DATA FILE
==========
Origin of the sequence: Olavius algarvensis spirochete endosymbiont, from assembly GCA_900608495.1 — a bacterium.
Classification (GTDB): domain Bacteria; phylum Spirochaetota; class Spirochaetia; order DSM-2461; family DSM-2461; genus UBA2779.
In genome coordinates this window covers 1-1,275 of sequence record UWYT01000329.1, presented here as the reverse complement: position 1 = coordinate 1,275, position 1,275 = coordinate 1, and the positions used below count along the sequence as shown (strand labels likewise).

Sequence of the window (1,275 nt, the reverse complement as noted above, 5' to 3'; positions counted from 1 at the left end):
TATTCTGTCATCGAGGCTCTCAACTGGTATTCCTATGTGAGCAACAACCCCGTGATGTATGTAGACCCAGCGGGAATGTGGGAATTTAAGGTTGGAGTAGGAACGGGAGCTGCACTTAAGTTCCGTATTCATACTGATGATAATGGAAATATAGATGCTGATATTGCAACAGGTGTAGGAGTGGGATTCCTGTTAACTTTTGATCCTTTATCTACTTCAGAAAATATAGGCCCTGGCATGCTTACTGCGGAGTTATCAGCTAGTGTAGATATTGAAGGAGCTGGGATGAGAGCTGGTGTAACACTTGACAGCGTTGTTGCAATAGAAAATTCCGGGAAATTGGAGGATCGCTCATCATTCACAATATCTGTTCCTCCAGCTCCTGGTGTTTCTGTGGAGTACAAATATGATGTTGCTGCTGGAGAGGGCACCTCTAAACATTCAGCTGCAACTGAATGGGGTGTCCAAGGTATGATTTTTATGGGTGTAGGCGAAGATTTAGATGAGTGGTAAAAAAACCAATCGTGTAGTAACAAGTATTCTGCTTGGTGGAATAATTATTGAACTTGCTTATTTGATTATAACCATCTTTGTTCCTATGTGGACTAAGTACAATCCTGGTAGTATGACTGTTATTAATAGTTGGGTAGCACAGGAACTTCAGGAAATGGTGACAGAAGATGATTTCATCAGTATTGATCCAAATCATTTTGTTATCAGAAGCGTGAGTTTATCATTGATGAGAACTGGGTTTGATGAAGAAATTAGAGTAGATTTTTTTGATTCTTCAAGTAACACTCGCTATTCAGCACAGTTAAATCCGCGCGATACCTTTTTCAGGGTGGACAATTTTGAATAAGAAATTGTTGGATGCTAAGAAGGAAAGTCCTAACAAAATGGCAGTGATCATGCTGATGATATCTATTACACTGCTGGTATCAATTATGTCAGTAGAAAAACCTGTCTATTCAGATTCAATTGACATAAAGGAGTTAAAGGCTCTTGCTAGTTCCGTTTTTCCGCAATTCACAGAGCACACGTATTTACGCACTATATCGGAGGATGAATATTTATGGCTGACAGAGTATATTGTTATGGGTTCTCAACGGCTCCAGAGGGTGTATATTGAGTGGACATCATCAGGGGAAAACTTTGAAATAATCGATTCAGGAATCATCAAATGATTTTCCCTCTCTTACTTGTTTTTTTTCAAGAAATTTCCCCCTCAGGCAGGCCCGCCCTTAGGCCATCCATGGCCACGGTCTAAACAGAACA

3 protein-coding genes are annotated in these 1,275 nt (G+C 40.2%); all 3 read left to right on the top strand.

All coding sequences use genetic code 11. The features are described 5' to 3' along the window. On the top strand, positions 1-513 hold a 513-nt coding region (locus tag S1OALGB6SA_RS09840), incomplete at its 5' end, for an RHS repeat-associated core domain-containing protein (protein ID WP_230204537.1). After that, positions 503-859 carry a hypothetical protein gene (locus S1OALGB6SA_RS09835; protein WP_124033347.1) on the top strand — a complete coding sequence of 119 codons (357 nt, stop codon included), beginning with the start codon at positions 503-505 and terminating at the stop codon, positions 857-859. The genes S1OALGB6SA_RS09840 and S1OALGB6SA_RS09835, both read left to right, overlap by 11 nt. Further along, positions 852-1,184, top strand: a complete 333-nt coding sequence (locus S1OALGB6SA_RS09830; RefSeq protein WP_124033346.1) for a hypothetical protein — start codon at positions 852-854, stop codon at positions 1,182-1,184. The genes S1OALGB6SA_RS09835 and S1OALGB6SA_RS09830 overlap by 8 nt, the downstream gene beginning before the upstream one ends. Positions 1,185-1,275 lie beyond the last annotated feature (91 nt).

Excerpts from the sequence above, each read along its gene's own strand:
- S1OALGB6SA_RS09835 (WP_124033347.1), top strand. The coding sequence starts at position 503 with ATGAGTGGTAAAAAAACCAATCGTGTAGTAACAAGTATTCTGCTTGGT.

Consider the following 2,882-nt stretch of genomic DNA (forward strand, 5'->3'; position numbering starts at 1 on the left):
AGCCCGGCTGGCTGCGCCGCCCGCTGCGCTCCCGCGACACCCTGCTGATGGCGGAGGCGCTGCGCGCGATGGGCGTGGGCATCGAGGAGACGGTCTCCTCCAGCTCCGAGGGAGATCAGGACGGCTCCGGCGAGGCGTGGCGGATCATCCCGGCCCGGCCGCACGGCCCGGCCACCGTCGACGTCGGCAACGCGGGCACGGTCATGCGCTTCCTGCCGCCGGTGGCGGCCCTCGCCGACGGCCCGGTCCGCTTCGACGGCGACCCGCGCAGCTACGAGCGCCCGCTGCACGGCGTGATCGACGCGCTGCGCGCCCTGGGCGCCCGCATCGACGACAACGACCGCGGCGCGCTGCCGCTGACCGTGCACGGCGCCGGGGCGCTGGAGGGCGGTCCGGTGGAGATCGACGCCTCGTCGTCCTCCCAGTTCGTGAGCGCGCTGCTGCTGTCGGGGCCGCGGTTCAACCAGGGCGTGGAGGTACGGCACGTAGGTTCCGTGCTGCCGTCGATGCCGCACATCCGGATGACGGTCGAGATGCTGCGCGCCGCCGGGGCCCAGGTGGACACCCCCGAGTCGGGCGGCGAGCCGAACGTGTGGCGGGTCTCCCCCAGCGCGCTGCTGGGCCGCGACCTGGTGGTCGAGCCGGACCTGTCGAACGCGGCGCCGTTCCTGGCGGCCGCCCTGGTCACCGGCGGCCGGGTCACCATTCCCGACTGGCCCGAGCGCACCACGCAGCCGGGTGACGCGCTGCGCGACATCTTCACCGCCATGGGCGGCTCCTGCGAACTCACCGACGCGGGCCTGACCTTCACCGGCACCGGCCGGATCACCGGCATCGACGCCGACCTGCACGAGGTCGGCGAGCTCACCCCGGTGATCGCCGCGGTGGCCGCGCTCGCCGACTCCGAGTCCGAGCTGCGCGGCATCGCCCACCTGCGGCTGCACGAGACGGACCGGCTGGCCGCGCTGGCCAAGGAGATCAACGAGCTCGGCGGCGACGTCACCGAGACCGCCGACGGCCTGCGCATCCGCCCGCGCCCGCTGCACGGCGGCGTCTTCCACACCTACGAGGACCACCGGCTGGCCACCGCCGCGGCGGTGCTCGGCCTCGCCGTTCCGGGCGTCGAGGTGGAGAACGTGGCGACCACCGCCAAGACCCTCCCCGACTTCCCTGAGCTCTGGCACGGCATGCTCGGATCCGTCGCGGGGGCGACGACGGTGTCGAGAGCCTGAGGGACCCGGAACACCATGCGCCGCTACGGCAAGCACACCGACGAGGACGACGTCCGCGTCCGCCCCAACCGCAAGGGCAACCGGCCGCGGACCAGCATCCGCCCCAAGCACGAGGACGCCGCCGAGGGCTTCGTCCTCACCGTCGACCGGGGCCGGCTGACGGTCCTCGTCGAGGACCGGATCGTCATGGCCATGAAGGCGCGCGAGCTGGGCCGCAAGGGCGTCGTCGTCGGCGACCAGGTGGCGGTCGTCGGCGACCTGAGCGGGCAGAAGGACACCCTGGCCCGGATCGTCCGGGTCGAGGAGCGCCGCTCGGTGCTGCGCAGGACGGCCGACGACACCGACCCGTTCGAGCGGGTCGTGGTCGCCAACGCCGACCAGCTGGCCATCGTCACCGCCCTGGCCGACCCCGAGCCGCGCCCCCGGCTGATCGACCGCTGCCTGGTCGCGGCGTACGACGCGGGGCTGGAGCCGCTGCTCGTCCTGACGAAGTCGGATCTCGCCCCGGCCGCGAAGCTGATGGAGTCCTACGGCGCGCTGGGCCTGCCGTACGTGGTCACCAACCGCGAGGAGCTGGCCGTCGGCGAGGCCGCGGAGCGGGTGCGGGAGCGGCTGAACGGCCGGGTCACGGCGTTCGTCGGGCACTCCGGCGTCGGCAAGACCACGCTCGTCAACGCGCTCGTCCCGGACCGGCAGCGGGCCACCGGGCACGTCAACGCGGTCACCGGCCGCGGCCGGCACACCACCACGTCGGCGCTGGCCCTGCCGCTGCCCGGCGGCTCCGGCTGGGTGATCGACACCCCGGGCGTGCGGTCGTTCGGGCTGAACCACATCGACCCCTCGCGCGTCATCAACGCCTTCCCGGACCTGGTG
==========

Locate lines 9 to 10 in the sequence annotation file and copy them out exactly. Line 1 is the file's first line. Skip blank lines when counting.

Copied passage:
- S1OALGB6SA_RS09835 (WP_124033347.1), top strand. The coding sequence starts at position 503 with ATGAGTGGTAAAAAAACCAATCGTGTAGTAACAAGTATTCTGCTTGGT.

Consider the following 2,882-nt stretch of genomic DNA (forward strand, 5'->3'; position numbering starts at 1 on the left):